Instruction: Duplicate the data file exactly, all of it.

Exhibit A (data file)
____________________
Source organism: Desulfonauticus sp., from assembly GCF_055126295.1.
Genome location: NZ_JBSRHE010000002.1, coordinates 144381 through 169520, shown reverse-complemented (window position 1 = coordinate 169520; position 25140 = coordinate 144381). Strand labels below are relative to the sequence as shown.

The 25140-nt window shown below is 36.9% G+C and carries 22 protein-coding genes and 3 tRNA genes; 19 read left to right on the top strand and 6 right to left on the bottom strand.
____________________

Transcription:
Source organism: Desulfonauticus sp., from assembly GCF_055126295.1.
Genome location: NZ_JBSRHE010000002.1, coordinates 144381 through 169520, shown reverse-complemented (window position 1 = coordinate 169520; position 25140 = coordinate 144381). Strand labels below are relative to the sequence as shown.

The 25140-nt window shown below is 36.9% G+C and carries 22 protein-coding genes and 3 tRNA genes; 19 read left to right on the top strand and 6 right to left on the bottom strand.